Hail, Caesar! Homage to Hollywood Golden Age

Hail, Caesar! is an homage to Hollywood’s Golden Age, a valentine to the studio system laced with a lovingly acerbic edge. The film celebrates the dream factory, while cleverly pulling back the curtain to reveal Capitol Pictures’ headliner, Baird Whitlock, wakes up to find himself very kidnapped.

The comedy is set in the early 1950s, a period for the motion picture industry when its glamorous façade was beginning to show visible cracks. The major studios had recently been forced to divest themselves of their theaters and were facing the sudden growth of a new rival: television. They were also beset by changes in the post-World War II political and social landscape, including the hysteria of the Red Scare and the Cold War.

Hollywood responded to these threats, real and imagined, by providing audiences with big, splashy escapist entertainments: wide-screen Biblical epics featuring casts of thousands, bold Technicolor movie musicals and Busby Berkeley-style aquatic spectaculars, as well as a supply of Westerns and sophisticated drawing-room dramas.

The well-oiled machine was run like a fiefdom, with studio bosses exerting tight control over every aspect of their talents’ professional and private lives.  Careers were shaped and manicured. Stars were told what movies they could appear in, how to dress, and who to date. When, inevitably, some of the actors chafed or rebelled, studios employed a fixer to cover up indiscretions and keep them out of the public eye. No cost was too great to maintain the illusion of glamour.

“Today, we’re so used to knowing every little thing about actors and celebrities and digging into the deep dark truths of their lives,” observes Scarlett Johansson, who plays DeeAnna Moran, an aquatic film star loosely patterned on Esther Williams. “Back then, the public wanted to believe that the stars were in fact as otherworldly and ideal as they were being projected. The studios did more to protect their ‘trophies’ back in that system. The stars were like property, under contract forever and could be loaned out at any time. There were good things about that system and bad. On the one hand, they were taken care of, and on the other, it could be rather suffocating.”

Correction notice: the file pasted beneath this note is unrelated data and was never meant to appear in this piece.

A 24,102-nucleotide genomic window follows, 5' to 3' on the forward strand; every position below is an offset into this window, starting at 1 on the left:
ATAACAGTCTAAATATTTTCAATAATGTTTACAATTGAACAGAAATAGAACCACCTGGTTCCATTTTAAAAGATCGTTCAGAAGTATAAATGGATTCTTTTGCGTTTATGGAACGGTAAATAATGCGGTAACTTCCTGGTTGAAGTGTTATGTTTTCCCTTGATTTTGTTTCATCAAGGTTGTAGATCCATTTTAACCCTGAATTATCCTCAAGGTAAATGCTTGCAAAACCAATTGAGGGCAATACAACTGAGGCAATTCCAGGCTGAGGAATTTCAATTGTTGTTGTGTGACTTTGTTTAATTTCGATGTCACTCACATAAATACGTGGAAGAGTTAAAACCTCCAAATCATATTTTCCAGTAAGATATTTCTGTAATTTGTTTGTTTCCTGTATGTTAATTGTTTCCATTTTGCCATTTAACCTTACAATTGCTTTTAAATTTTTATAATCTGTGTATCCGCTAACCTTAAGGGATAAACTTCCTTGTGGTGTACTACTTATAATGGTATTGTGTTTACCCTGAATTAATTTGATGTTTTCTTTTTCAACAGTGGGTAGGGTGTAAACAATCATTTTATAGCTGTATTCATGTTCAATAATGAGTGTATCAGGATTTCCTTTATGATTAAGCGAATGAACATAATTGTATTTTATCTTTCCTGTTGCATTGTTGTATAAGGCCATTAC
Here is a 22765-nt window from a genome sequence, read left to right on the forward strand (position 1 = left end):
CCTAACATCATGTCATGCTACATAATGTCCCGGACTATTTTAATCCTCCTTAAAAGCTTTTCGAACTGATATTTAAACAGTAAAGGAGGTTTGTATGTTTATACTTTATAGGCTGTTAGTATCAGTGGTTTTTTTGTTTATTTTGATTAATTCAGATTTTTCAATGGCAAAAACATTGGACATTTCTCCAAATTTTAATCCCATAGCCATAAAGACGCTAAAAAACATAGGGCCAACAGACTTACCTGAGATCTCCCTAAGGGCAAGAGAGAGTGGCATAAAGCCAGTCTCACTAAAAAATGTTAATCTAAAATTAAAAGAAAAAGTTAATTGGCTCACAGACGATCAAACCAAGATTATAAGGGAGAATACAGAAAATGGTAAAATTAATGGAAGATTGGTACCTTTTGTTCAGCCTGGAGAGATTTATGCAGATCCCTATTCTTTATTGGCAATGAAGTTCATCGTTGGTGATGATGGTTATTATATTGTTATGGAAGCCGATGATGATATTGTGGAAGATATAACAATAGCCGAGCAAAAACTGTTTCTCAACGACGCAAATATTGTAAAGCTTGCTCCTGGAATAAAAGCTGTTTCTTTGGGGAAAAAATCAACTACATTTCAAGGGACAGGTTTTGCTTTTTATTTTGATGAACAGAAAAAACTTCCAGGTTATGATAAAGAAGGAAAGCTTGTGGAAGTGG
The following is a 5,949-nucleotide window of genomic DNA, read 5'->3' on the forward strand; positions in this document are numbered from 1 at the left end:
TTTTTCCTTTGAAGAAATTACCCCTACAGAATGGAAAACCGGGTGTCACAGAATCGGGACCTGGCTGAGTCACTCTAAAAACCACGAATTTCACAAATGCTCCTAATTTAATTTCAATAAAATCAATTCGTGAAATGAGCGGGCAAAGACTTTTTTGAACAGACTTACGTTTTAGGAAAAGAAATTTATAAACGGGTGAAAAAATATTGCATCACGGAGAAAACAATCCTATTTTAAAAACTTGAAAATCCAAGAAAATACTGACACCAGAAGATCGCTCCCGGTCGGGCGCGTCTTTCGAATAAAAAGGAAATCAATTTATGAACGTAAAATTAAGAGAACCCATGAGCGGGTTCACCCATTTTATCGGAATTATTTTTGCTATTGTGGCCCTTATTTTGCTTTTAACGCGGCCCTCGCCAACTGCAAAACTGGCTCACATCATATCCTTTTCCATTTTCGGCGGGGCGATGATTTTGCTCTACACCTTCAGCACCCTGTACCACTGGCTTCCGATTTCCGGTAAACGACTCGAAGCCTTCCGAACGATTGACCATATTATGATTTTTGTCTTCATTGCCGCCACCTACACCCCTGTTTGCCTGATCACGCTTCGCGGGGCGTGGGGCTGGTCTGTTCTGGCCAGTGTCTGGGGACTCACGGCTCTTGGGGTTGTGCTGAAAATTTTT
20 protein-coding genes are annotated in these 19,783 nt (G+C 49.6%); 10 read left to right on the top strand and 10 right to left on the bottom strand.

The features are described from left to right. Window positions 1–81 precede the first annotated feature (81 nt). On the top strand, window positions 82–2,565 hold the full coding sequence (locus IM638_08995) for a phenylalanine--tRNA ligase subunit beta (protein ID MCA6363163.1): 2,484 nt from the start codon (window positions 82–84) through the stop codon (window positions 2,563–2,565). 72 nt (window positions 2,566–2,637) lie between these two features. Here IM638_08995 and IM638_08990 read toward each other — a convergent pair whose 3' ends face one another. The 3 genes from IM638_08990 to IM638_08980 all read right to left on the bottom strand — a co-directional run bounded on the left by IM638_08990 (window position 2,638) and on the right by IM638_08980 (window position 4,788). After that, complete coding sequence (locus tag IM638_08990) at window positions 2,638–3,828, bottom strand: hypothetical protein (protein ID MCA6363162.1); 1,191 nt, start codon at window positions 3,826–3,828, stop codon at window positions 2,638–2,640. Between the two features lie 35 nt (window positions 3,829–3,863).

Back in the day, stars were protected by the likes of Eddie Mannix, the fi xer for the fi ctitious Capitol Pictures. The character is a composite of the real Eddie Mannix and Howard Strickling, who performed the same function for MGM. Mannix, a former bouncer, spends his days putting out fires, from sexual peccadilloes to coaxing religious leaders to approve the latest Biblical spectacle.

Explains Ethan Coen: “His job would be to find some movie star down in San Diego drunk, and retrieve him and pay off all the people that he offended along the way, or get somebody who is secretly gay married off.”

The idea for Hail, Caesar! originated more than a decade ago, according to George Clooney, the Oscar- winning actor who appears as the vain and spoiled Baird Whitlock, the star of the Biblical epic Hail, Caesar!, which gives this film its name.

Clooney was starring in another Coen brothers’ project when the filmmakers approached him. “At the time,” Clooney recalls, “they asked if I wanted to play this actor who gets kidnapped. They had about three pages of plot written down and a few terrific lines. That’s it. Of course, I said, ‘Yes.’”

Over the years, when journalists asked Clooney about his upcoming projects, he’d inevitably mention Hail, Caesar! “It even showed up on IMDB,” Clooney laughs. “But here’s the thing. There was no script.”

Joel Coen reaffirms the story: “It’s true. Finally, we got so much grief, that we decided to sit down and write the script. Besides, it was time. If we waited much longer, everyone we wanted for the fi lm would be too old for their roles.”

At the same time as they comically send up the more hypocritical aspects of the studio system, the Coen brothers showed great respect and admiration for the professionalism and craftsmanship that characterized Hollywood’s Golden Age. Through the various movies being shot on the Capitol lot—and on location in and around Los Angeles—we follow the on- and off-screen lives of those whom Mannix protects.

Working Title’s Eric Fellner was pleased to be back on board with the Coens. He reflects: “Tim and I have been so fortunate to work with Joel and Ethan for so many years. This film is not only a culmination of their work, it’s a reflection of their love of the industry. It’s no surprise that so many of their favored performers have returned to be a part of it, and we so appreciate the obvious care for the material and unparalleled craftsmanship they’ve delivered.”